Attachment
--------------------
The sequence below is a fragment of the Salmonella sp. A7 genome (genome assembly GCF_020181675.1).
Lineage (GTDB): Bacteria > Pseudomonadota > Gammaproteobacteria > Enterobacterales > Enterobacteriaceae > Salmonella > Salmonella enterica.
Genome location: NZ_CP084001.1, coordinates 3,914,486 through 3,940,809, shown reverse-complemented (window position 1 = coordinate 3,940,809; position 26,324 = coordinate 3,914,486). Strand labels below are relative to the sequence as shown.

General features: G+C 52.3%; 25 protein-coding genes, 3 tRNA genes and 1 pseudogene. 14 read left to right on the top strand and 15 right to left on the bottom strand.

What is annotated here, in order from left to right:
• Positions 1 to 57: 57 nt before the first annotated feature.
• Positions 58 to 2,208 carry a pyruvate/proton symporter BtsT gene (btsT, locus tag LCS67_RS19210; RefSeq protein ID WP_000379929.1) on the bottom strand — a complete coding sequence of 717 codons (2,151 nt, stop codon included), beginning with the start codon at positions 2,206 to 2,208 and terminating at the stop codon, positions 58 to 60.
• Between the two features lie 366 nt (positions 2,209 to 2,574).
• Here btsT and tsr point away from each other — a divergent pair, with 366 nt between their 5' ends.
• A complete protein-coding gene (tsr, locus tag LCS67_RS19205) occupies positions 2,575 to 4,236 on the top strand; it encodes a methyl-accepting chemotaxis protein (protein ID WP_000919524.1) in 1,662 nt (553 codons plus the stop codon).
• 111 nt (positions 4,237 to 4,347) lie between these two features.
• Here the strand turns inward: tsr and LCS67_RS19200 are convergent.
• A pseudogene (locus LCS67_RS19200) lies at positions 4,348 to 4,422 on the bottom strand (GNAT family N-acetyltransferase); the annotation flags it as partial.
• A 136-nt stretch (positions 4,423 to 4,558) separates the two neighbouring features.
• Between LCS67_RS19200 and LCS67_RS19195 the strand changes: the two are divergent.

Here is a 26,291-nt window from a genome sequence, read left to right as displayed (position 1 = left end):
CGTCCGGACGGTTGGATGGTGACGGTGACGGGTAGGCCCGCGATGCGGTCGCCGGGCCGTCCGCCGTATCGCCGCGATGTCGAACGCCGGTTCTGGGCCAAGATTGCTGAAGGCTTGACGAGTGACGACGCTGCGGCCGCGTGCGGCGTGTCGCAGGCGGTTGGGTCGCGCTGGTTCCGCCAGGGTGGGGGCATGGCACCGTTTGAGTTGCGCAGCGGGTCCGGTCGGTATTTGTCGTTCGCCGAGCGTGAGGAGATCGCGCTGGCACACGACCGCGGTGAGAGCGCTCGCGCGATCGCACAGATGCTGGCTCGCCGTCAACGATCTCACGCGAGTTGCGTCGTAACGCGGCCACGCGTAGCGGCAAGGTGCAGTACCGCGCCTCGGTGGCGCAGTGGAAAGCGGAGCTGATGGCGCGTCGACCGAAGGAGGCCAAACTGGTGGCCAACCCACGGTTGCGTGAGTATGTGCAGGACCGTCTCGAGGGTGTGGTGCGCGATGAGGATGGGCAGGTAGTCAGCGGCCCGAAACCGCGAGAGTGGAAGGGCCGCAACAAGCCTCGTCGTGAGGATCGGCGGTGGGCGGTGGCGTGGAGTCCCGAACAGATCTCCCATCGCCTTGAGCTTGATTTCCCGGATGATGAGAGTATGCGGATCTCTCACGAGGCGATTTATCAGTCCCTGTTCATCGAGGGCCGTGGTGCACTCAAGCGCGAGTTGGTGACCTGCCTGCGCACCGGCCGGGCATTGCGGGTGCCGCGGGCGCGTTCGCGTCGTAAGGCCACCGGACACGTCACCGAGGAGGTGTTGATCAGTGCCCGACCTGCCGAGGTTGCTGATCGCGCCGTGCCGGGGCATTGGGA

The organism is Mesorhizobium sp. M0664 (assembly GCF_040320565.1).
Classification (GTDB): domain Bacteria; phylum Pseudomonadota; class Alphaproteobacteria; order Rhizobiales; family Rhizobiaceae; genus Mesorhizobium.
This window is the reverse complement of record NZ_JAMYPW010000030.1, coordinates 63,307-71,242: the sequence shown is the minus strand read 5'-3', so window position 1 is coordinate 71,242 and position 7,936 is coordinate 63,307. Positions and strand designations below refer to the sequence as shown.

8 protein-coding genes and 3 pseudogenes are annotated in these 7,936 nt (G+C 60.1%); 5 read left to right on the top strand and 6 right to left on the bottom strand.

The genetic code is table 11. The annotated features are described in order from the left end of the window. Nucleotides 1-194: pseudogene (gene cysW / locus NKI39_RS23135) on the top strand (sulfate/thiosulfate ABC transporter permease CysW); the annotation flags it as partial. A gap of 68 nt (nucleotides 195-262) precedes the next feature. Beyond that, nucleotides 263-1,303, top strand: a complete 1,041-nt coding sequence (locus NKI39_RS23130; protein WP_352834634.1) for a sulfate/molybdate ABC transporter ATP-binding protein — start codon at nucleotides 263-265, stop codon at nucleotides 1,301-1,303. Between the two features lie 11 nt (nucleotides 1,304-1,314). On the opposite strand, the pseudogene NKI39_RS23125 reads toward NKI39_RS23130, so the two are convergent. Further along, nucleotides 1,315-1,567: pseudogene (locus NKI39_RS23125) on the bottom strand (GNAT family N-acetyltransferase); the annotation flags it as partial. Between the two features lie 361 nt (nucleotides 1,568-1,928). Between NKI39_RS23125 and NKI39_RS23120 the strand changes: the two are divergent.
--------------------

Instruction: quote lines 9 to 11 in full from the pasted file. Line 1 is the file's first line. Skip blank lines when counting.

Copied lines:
• Here btsT and tsr point away from each other — a divergent pair, with 366 nt between their 5' ends.
• A complete protein-coding gene (tsr, locus tag LCS67_RS19205) occupies positions 2,575 to 4,236 on the top strand; it encodes a methyl-accepting chemotaxis protein (protein ID WP_000919524.1) in 1,662 nt (553 codons plus the stop codon).
• 111 nt (positions 4,237 to 4,347) lie between these two features.